The Other Columbus: The most petty revolution ever
The attack on the U.S. Capitol is perhaps the most confounding display of entitlement I have ever seen. It is a lot of other things, as well. There is almost nothing you can say about Jan. 6 and not have it hit the mark, but I spent much of the day watching events unfold with a sense of maddening hilarity.
I simply could not contain in my senses that the attackers would take things that far and not once admit that they were already completely and utterly free, and that whatever they thought they were fighting for, they already possessed.
I think about writing a lot. Not the content of my work so much as possessing the basic ability to put pen to page. During slavery, Black people could be killed for anything: looking a white person in the eye, speaking, learning how to read. That didn’t change much well into the 1960s. There are still parts of the country where the needle on perceived Black sleight hasn’t moved much, and most Black people could have told you that before Ahmaud Aubrey decided to go jogging last February.
But I think about how what I do here— what I say and how I say it— would have gotten me killed after about two weeks of writing, and how even the existence of this column is a revolutionary act. Even if I wrote food reviews all of this would be true.
But the Republicans who stormed the Capitol don’t have that kind of relationship to history. They come from a long line of people who have always had access to what America has to offer. They may not have come from wealth, but they have descended from trees ripe with the freedom of opportunity. No one ever told anyone in their family that they couldn’t do anything or go anywhere over something as menial as the color of their skin. Their starting gate has always been the starting gate, while everyone else had to start running from the parking lot.
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Trumpers, listen to someone who comes from a family that had to fight for the right to swim in a public pool in his mother’s lifetime: You don’t know what oppression is. And because you don’t know oppression, you also don’t understand freedom when it is in hand. You don’t know what censorship is. You don’t have any equivalent to a Coloreds Only drinking fountain. You have a plane ticket and an expensive gun and hotel money and all of the red, white and blue swag.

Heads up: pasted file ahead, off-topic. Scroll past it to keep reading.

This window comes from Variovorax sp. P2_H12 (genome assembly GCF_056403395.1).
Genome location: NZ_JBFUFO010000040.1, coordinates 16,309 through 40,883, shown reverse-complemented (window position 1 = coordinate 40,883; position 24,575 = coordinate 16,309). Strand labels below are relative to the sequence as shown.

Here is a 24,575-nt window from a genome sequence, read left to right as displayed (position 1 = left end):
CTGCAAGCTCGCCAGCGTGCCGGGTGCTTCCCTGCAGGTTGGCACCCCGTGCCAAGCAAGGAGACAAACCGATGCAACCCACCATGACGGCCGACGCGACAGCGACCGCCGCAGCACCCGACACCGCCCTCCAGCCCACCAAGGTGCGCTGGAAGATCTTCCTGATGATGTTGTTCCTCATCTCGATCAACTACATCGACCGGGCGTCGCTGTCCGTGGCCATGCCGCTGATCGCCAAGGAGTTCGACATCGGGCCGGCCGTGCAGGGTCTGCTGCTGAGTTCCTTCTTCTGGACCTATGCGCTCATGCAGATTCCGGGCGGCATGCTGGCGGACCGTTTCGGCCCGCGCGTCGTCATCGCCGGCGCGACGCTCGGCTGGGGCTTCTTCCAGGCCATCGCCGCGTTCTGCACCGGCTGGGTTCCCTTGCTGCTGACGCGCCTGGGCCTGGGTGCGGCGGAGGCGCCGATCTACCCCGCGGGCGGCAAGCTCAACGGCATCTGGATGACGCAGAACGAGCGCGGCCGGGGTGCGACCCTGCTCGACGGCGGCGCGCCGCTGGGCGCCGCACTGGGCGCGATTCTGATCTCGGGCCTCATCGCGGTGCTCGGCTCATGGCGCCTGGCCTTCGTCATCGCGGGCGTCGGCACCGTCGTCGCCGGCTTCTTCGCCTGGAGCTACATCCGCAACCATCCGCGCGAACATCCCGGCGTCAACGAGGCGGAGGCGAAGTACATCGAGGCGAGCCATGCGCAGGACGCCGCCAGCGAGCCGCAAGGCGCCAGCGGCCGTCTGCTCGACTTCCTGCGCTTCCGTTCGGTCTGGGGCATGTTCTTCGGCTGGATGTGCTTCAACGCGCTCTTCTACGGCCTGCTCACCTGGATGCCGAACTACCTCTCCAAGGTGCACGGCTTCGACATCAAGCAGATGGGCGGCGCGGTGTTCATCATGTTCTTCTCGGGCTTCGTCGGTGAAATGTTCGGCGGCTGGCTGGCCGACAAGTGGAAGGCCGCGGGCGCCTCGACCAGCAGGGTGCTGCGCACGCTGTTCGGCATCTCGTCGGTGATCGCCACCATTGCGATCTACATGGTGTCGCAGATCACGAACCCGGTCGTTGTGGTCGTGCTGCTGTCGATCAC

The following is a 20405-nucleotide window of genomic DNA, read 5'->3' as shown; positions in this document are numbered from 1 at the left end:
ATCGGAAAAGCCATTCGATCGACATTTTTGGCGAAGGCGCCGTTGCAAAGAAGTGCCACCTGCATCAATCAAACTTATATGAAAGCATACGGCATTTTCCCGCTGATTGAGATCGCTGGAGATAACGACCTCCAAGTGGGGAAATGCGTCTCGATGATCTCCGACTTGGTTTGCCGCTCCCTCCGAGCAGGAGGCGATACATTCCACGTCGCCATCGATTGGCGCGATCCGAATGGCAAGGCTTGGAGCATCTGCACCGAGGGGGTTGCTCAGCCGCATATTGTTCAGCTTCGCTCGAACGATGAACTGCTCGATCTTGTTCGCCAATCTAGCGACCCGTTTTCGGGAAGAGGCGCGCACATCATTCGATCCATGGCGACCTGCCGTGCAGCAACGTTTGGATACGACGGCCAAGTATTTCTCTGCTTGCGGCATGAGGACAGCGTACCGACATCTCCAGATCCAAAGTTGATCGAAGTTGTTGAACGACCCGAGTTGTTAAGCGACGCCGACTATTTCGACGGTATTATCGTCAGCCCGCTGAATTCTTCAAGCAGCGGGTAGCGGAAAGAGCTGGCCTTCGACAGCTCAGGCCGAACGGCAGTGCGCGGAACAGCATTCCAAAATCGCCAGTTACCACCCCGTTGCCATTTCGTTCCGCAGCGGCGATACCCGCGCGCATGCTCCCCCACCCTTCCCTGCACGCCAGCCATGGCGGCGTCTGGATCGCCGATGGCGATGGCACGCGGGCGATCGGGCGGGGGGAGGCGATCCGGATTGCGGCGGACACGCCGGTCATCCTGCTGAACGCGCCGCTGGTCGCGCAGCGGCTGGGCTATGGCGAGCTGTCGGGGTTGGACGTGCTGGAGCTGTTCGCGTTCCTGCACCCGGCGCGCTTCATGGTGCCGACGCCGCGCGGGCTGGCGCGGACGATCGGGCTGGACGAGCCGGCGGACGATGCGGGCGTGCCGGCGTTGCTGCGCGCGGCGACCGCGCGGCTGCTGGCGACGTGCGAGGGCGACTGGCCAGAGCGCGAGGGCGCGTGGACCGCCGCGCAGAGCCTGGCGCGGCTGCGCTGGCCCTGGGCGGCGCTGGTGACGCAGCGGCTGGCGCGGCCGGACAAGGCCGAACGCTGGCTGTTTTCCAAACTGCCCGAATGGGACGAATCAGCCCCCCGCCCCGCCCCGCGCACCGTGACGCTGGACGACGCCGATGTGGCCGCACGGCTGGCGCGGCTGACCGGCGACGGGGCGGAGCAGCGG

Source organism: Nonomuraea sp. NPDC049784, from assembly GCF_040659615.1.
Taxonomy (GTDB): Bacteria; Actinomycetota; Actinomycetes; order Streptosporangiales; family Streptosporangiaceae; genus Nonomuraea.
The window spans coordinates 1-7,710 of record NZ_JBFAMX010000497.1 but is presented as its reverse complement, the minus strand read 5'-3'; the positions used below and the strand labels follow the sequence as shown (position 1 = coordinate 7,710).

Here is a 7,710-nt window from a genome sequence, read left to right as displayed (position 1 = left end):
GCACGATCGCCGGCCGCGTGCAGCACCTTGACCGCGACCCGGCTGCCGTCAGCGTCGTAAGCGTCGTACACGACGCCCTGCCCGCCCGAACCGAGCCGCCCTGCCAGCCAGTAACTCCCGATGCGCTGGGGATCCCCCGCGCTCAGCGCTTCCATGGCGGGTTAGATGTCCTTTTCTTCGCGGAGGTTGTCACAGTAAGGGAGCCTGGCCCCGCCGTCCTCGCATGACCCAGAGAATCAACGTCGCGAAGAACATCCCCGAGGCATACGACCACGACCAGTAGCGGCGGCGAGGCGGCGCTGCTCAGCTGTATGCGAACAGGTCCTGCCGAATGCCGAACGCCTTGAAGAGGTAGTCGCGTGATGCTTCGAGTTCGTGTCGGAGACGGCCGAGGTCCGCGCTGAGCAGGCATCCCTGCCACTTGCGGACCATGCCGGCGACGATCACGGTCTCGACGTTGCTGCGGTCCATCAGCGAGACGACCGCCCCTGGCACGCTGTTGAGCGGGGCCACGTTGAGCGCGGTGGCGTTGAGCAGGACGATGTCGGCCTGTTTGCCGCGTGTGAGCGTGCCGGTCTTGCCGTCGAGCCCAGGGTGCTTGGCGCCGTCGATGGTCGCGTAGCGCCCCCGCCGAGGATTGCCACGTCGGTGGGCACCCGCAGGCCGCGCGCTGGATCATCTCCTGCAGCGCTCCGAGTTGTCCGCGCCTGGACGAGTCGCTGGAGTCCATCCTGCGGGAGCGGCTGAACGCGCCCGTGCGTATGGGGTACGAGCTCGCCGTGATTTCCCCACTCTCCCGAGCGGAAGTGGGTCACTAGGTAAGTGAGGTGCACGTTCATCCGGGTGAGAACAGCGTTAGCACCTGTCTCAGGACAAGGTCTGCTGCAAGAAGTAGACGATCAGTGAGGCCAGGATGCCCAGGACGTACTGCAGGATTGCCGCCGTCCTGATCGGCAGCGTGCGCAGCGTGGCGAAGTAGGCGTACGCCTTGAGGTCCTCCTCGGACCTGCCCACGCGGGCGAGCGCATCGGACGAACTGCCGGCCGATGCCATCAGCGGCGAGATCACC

You may be many things, but oppressed isn’t one of them.
None of this should come as a surprise when you look at their leadership. Just yesterday at the Capitol, Republican lawmakers were upset that they had to go through metal detectors to enter the building. They were infuriated that they had to wear masks while in session. These are the same measures they send children to school under every day. Any reasonable person would expect that there might be some changes to security less than a week after an attack, and on a site that is essentially an active crime scene. But no, they’d rather yell at the police running the checkpoints and curse about their freedoms being stifled.
These people who have everything would rather fight over nothing just to maintain some sense of control, squeezing every waking moment for its potential power.